Parsing the meaning behind wine medals and scores
We’ve all seen notes with scores from this or that publication posted on the shelf under a bottle in a wine shop or grocery store. Wine club members get emails touting medals won at this or that competition. Do these accolades actually mean something?
The answer depends on who gave the medal or the score. Wine competitions and publications can be national, regional or local — which determines how many wines were entered, where they came from and how they were judged.
The Wine Spectator and The Wine Enthusiast are the two best-known national publications judging wines and awarding scores. They rate both domestic and international wines. The magazines’ editors and wine experts from specific regions of the U.S. and the world judge the wines. Wineries submit entries — there are no entry fees. The Wine Spectator editors will also purchase and include in their judging wines that have been recommended to them by sommeliers, readers and friends.
The Wine Enthusiast has a top classification of 98-100 with wines rated 94-97 as “superb” and wines rated 90-93 as “excellent.
The Wine Spectator classifies wines with scores of 95-100 as “classic, a great wine,” scores of 92-94 as “outstanding” and scores of 89-91 as “very good to outstanding.” You can see the ratings for a particular wine or region on the magazines’ websites.
Southern Oregon wines have done very well in these magazine ratings.
The Wine Enthusiast gave 95 points to the 2005 Abacela South Face Block Reserve Syrah ($45) and 94 points to the 2009 Abacela Blanco Dulce Viognier ($30). The magazine gave 93 points to the 2009 Cowhorn Viognier ($30), the 2011 Cowhorn Viognier ($30) and the 2006 Quady North Flagship Syrah ($65). Other Cowhorn and Quady North wines, as well as wines from Troon, Roxy Ann and Brandborg, received scores of 92. Many other local wineries have received scores of 90 and 91.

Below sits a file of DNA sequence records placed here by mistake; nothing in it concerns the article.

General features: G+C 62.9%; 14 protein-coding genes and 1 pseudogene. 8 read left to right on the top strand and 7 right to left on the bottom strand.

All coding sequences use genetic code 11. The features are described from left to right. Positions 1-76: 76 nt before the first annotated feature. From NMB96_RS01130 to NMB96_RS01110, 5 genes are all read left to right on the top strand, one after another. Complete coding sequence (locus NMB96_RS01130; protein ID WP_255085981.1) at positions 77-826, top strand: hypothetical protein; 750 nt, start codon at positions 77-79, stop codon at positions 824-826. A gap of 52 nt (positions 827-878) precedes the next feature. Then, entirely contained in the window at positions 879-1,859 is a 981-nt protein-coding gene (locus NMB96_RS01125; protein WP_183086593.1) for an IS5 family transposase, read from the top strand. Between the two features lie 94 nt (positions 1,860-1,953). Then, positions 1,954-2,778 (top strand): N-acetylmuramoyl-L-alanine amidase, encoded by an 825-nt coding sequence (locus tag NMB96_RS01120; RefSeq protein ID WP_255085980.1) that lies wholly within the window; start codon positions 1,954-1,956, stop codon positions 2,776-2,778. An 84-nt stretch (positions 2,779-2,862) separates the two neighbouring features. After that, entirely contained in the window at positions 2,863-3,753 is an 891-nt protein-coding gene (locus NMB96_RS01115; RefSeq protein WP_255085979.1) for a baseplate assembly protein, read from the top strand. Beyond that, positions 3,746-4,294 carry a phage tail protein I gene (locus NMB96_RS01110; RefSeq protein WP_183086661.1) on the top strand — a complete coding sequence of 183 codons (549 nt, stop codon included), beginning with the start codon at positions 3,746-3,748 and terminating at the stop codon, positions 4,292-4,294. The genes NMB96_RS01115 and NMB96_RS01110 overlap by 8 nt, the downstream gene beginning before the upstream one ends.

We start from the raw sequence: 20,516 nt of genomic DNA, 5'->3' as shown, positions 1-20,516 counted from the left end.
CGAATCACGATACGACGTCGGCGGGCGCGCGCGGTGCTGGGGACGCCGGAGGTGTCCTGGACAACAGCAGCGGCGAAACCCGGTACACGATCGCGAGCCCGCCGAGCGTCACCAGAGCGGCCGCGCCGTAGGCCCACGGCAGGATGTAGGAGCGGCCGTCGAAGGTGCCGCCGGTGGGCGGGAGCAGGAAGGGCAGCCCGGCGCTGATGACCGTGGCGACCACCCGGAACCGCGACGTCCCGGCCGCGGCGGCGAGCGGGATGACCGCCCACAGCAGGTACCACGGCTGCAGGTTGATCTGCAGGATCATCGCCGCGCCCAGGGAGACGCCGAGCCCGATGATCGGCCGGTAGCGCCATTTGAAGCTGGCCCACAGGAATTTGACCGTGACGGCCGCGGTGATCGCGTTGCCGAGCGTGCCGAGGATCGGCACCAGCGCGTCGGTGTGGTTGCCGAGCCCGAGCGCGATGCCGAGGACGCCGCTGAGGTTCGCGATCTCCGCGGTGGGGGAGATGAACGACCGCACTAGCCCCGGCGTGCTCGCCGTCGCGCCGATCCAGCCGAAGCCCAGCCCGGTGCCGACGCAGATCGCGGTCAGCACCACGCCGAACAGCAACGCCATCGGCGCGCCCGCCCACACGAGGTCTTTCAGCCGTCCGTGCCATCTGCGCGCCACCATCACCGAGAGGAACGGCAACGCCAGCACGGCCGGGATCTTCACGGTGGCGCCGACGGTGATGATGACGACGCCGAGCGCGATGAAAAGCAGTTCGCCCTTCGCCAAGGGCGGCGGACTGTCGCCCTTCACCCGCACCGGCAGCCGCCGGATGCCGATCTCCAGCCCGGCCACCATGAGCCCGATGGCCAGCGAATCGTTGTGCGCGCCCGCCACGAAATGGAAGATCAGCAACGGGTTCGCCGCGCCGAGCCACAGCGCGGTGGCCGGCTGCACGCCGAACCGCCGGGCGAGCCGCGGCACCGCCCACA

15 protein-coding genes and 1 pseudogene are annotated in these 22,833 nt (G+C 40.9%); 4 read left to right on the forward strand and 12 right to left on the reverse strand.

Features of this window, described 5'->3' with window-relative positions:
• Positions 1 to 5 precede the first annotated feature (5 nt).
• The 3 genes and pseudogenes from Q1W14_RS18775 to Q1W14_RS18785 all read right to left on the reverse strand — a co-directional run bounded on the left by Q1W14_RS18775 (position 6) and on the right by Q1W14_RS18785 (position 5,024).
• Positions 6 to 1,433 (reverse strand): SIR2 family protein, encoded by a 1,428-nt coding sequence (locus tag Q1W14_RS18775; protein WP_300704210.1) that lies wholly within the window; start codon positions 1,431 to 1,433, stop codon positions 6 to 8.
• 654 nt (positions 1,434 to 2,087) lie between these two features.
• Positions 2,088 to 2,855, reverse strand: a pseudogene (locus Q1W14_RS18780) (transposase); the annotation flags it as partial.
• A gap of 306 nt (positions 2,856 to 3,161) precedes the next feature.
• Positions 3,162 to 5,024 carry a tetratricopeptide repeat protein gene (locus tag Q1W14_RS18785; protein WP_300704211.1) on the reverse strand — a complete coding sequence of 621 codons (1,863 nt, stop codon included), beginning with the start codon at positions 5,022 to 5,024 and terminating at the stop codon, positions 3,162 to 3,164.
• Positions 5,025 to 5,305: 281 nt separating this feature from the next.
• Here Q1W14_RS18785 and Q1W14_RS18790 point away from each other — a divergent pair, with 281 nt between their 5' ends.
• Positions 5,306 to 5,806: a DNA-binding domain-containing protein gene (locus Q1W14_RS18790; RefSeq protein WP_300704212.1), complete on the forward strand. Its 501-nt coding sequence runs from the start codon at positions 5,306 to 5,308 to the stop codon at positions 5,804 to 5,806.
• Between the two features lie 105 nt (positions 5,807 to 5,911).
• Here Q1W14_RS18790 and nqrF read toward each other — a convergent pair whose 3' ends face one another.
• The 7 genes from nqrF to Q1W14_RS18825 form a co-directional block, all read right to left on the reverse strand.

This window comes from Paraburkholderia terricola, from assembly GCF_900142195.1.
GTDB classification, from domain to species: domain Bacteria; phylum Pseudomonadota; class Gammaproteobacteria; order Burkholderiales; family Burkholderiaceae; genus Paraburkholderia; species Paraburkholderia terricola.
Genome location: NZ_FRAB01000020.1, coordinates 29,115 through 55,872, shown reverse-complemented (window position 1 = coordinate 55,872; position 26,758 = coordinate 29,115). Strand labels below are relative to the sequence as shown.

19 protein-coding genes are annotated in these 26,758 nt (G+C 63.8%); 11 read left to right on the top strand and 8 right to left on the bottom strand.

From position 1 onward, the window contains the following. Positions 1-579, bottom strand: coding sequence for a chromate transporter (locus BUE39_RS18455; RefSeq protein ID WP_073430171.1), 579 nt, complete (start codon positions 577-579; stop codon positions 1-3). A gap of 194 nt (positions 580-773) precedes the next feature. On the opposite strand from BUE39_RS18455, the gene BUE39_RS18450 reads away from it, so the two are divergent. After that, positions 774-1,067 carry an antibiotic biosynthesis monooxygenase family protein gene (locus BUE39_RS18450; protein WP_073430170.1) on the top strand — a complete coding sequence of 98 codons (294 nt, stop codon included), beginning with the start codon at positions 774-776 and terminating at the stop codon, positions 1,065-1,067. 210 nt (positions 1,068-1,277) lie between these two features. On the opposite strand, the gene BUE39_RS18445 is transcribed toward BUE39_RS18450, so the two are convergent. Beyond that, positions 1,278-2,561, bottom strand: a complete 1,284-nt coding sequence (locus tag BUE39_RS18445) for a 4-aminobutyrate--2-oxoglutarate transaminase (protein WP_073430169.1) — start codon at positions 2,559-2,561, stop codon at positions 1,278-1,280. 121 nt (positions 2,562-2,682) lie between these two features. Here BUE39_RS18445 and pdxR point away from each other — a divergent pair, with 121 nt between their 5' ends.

The Wine Spectator recently awarded 91 points to three Griffin Creek wines: the 2011 Cabernet Franc ($40), the 2011 Malbec ($40) and the 2011 Syrah ($40). Griffin Creek is Willamette Valley Vineyards’ label for wines made exclusively from grapes grown by the Rogue Valley’s Quail Run Vineyards. Kriselle Cellars’ 2010 Cabernet Sauvignon ($32) also received 91 points. Wines from Del Rio Vineyards, Quady North, Merrill Cellars, Simple Machine, Upper Five, Cowhorn and Plaisance Ranch have all received scores of 90 points.
Southern Oregon wines have also done well in the San Francisco Chronicle Wine Competition, which bills itself as the “largest competition of American wines in the world.” The 2015 Chronicle competition had 6,417 entries from 28 states.
Local wines winning Gold medals included Abacela’s Estate Grown Tempranillo ($23), Schmidt Family Vineyards’ 2013 Chardonnay ($26) and Pebblestone Cellars’ 2013 Ellis Vineyard Viognier ($19), LaBrasseur 2012 Riesling ($15) and South Stage Cellars 2013 Riesling ($18).
The Chronicle competition awards medals not only by varietal but also by wines of different price ranges within a varietal. For example, among the pinot gris wines judged, Brandborg’s 2013 Pinot Gris ($16) won a silver medal in the “Over $15” category, while Cuckoo’s Nest Cellars 2013 Pinot Gris ($15) won a silver in the “Under $16” group.
Because pinot noir is so widely produced and with a wide range of prices, by far the largest number of judging divisions within a varietal at the Chronicle competition are for pinot noir. Brandborg won several Silver and Bronze medals for their pinot noirs at different price points. And, remarkably, two very young Dancin Vineyards wines, entered pre-release, won Bronze medals in the $30-$34 range — the 2012 Eleve Pinot Noir ($34) and the 2012 Adagio Pinot Noir ($34).
Other Chronicle medal winners from Southern Oregon came from Quady North, Troon, Red Lily, Schmidt Family Vineyards, Kriselle and Grizzly Peak.
On a regional level, there are a growing number of wine competitions limited to the Northwest states of Oregon, Washington, Idaho and even Alaska. Spangler Vineyards 2011 Petite Sirah ($28) won a Gold medal at the 2014 Great Northwest Invitational Wine Competition, and wines from Abacela, Agate Ridge, Cliff Creek Cellars, Folin Cellars and Quady North won Silver medals there. Serra Vineyards 2011 Pinot Noir received “Best of Class-Gold” at this year’s Seattle Wine and Food Experience Competition, sponsored by Seattle Magazine.
The local World of Wine Festival is a competition among wines only from Southern Oregon and from out-of-area producers that use Southern Oregon grapes. Nationally recognized judges taste the entries and award the medals, comparing the wines not only against other regional wineries but also against what the best of a varietal should taste like.
Whether a national, regional or local award, a medal or a high score for a particular wine affirms that the winery, the winemaker, even the grape grower is doing something that is worthy of wider recognition.
Roberta Kent is a freelance writer living in Ashland. Reach her at firstname.lastname@example.org.